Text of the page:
Selective solidarity: why #PrayForParis isn't enough

While the world is lit up red white and blue in a sign of solidarity, the world seems to have forgotten that more than 160,000 people have been killed in Syria's uprising-turned-civil war

Lucy Christie |

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Now more than ever, we need unity, not division.

One hundred and twenty-nine people were killed, 352 were wounded, and 99 are critically ill after Friday night's attacks in Paris. It's awful news. Any loss of human life is a tragedy. But the amount of global press coverage the event has been given is troubling. 

The initial reaction was, “Why Paris?”. People were alarmed; Paris is somewhere familiar, somewhere safe, somwhere many of us have visited – the people there were ordinary citizens. The victims were at a rock concert; at a restaurant; at a football game. These are all things we know, and can relate to. The thought, “It could have been me” is what frightens people most about this news.

No one thinks "that could have been me" when they look at terrorism in other countries. We have become desensitised. It's easier to say, "But it doesn't really affect us", or "That wouldn't happen here," and carry on with our lives as normal. So when it happens in Paris, where we can't distance ourselves from it, we fear for ourselves. Realising that we, too, could be affected, makes terrorism much more frightening. Showing solidarity for France without acknowledging that terror is a global problem shows how very selfish humanity is: we only care when we realise it could happen to us.

While landmarks around the globe lit up red white and blue in a sign of solidarity, the world seems to have forgotten that more than 160,000 people have been killed in Syria's uprising-turned-civil war. Since the conflict flared up four years ago, no landmarks have turned red, white and black to show solidarity with Syria. Facebook is encouraging people to change their profile pictures to a French flag to show solidarity with victims. There is no option to change profile pictures to a Syrian, Iraqi or Palestinian flag, or to the flag of any other country affected by terror. More than 7,000 of those killed in Syria were children. Do thousands of innocent children not deserve the world's sympathy, too? In the West's eyes, the answer is no. There seems to be a very extreme sense of “them” and “us” when it comes to terrorism. If something happens in a Western country, and white people die, it is a tragedy. If innocent men, women and children die in Syria, Iraq, Israel, Palestine, or any other country, however, it is an unfortunate, but inevitable side effect of “the war on terror”.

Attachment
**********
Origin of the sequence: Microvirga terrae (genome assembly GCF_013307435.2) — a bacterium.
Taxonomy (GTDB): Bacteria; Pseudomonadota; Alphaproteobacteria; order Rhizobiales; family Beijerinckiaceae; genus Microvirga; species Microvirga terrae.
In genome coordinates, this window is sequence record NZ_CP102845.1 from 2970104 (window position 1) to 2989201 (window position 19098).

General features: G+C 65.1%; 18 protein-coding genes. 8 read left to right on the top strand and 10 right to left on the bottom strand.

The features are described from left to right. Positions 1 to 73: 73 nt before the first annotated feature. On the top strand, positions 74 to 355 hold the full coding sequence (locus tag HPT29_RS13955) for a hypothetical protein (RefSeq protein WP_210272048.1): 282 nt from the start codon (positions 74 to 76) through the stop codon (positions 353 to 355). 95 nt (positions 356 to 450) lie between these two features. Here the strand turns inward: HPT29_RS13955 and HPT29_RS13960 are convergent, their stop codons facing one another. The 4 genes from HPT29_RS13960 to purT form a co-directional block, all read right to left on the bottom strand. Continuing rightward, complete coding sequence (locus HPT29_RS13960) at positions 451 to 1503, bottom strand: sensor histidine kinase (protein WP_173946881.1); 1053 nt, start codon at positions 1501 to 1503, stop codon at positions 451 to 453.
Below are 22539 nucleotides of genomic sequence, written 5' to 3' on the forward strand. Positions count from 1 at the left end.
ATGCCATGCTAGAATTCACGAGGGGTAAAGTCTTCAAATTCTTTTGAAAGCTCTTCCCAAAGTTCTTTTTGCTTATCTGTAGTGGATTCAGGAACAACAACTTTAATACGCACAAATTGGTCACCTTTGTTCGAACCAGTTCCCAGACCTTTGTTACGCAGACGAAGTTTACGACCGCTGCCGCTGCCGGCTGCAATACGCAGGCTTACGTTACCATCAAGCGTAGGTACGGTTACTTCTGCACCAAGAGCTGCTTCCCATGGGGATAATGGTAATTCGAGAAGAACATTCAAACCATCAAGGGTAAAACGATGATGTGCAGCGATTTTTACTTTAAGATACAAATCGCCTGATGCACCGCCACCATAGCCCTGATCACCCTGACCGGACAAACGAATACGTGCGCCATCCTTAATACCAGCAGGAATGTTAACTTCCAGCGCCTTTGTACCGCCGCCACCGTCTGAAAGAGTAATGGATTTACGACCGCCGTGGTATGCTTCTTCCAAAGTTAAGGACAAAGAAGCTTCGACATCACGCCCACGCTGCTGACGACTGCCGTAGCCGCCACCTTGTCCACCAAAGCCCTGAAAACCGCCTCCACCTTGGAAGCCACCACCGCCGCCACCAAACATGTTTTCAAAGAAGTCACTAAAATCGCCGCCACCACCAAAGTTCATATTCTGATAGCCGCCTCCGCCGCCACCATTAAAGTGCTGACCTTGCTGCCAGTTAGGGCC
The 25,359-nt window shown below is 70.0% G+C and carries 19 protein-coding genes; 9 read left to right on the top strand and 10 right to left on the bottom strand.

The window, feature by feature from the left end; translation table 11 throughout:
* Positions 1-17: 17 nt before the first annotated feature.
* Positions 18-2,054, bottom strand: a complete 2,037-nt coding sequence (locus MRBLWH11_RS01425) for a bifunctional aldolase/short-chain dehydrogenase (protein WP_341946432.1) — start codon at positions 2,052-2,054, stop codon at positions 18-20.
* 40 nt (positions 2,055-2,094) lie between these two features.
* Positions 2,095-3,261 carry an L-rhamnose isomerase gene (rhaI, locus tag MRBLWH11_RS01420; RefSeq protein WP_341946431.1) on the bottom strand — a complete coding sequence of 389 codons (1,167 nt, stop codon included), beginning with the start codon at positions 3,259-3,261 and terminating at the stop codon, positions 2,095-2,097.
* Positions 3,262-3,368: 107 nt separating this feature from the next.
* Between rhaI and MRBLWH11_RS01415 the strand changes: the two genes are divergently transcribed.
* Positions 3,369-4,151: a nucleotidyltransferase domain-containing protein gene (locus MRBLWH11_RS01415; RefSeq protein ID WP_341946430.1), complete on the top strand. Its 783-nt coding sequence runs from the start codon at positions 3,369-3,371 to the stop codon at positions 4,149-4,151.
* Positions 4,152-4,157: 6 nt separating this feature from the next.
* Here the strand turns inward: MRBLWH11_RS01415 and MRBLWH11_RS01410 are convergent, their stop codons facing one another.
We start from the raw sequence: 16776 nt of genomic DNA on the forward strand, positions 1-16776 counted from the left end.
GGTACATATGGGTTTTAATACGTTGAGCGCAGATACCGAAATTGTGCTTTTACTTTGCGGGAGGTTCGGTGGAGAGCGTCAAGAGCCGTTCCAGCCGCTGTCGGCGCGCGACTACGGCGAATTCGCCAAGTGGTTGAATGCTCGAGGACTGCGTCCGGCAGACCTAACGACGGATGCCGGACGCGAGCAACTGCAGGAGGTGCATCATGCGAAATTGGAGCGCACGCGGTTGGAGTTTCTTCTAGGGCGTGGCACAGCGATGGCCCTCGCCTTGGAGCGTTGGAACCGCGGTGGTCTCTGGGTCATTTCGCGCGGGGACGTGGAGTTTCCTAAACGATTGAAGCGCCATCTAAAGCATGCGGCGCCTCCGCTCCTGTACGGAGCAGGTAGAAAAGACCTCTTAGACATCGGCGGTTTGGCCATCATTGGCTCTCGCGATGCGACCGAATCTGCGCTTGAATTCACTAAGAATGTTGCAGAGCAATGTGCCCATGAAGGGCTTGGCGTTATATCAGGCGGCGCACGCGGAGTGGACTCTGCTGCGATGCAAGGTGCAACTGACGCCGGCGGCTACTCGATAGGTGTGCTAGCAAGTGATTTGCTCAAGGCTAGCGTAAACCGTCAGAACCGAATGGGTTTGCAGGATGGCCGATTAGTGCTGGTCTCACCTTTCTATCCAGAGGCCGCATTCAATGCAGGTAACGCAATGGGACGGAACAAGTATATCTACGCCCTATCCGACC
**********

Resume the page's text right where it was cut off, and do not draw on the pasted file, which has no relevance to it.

As the Islamic State claimed responsibility for the attacks and announced they were in retaliation for France's September airstrikes on an IS training camp in Syria, and a Syrian passport has been found and suggested as belonging to one of the attackers, people have turned their anger and blame towards Syrians in general.

Poland announced it wouldn't accept it's EU quotation of Syrian refugees. The UK has said that Syrian refugees will be screened twice on entering the country. This is not the answer. One Syrian passport should not affect the EU's entire policy on refugees. The Paris attacks do not justify the “I-told-you-so” argument that many are adopting, claiming refugees should be monitored as though they are all terrorists. A handful of extremists do not constitute an entire nation, or an entire religion.

Refugees are innocent human beings, just like us, who are fleeing their homes in the face of the very same terror and persecution that Paris has experienced this weekend, but they do not have a safe place to run to. I'm sure none of us can even imagine the sort of atrocities that would force someone to decide to abandon their home, their country and everything they know and desperately seek a new life elsewhere – with nothing but the clothes on their back. They ran from bombs, they drowned in the sea, they are fleeing the same monsters who attacked Paris on Friday. They are turning to us looking for compassion and understanding. Instead of closing borders, building walls and shutting others out, we need to open our hearts, homes and minds to our fellow humans. It's not just Paris that's in crisis mode, it's the entire world that is in crisis mode. How can we say we are showing compassion and solidarity when it is only towards those of a certain race, nationality or belief?